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Year : 2004  |  Volume : 52  |  Issue : 4  |  Page : 436--438

Variability in the extent of sensory deficit after sural nerve biopsy

Neurology Unit, Department of Neurological Sciences, Christian Medical College, Vellore - 632 004, India

Correspondence Address:
Sudhir Kumar
Department of Neurological Sciences, Christian Medical College Hospital, Vellore - 632004, Tamilnadu
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Source of Support: None, Conflict of Interest: None

PMID: 15626827

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BACKGROUND: Sural nerve biopsy (SNBx) is associated with multiple complications such as paresthesia, pain, or numbness in the sural nerve distribution at the site of biopsy and wound infection. An accurate idea of these adverse events would be useful while taking informed consent from patients. AIMS: We conducted a prospective study to determine the extent of sensory deficits after SNBx. SETTINGS AND DESIGN: It is a prospective, hospital-based (tertiary teaching hospital) study. MATERIALS AND METHODS: All the patients who had SNBx between May 2003 and March 2004 were eligible for inclusion. However, patients with sensory impairment in sural nerve territory or abnormal sural nerve conduction studies prior to the procedure were excluded. SNBx was performed in the ankle region under local anesthesia, and a 3 cm nerve segment was excised. Touch, pain, temperature, vibration and joint position were tested after the nerve biopsy. The extent of sensory deficit was determined. Any other complications, when present were also noted. Follow-up assessment was performed at three months or later. RESULTS: Fifty patients (26 women) fulfilled the inclusion and exclusion criteria. The mean age was 37.4 (16-63) years. One-two weeks after the SNBx, 46 (92%) patients had sensory deficit along the lateral aspect of the foot at the site of the biopsy, and 48 (96%) patients had sensory impairment extending beyond the outer aspect of the fifth toe. At follow-up, sensory deficit was present in 89% patients and paresthesia in 39%. CONCLUSIONS: The majority of the patients undergoing SNBx develop persistent sensory deficits, which often extend beyond the typical sural nerve territory.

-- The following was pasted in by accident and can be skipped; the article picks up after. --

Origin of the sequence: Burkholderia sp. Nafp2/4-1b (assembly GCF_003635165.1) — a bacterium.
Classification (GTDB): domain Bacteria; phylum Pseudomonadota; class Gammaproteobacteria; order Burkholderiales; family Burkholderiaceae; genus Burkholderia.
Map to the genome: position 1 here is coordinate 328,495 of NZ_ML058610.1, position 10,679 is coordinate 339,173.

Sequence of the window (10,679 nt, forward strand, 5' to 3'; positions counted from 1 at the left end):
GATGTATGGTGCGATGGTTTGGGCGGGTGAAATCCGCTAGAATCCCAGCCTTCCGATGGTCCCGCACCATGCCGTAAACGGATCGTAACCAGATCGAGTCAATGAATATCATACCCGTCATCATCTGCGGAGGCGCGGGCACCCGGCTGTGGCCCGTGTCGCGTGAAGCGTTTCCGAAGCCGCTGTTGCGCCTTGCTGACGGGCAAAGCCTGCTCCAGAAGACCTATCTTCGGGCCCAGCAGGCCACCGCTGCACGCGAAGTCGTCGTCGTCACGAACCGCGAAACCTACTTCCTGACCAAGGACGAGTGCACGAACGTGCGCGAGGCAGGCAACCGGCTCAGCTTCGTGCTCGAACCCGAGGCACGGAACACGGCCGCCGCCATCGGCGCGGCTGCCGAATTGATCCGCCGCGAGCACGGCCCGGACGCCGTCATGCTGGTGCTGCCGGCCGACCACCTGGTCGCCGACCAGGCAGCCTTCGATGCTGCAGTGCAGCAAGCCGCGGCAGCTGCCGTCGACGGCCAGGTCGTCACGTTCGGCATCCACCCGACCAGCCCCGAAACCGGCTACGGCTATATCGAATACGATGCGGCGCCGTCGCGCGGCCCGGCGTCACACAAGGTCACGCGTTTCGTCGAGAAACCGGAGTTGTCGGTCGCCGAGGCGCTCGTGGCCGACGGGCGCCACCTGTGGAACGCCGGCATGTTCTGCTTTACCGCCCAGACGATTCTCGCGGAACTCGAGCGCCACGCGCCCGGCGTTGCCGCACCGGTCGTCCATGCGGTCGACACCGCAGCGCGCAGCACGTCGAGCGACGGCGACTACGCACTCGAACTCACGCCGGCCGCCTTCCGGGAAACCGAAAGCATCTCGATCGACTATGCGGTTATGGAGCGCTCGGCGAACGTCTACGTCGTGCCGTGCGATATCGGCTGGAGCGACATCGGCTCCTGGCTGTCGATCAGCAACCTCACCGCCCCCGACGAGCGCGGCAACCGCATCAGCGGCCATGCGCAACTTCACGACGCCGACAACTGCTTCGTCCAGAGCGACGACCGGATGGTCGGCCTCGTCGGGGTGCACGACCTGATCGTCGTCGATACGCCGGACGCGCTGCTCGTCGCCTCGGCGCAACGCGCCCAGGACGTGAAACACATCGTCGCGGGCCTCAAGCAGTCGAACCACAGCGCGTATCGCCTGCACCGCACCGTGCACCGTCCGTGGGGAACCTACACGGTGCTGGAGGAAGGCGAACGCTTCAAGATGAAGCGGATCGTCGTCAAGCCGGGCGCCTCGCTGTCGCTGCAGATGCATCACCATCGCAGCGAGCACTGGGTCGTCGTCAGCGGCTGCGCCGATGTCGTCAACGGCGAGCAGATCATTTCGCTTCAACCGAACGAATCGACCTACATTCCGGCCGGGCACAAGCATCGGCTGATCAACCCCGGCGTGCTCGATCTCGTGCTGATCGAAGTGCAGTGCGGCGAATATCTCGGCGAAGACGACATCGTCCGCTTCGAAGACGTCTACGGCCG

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Online since 20th March '04
Published by Wolters Kluwer - Medknow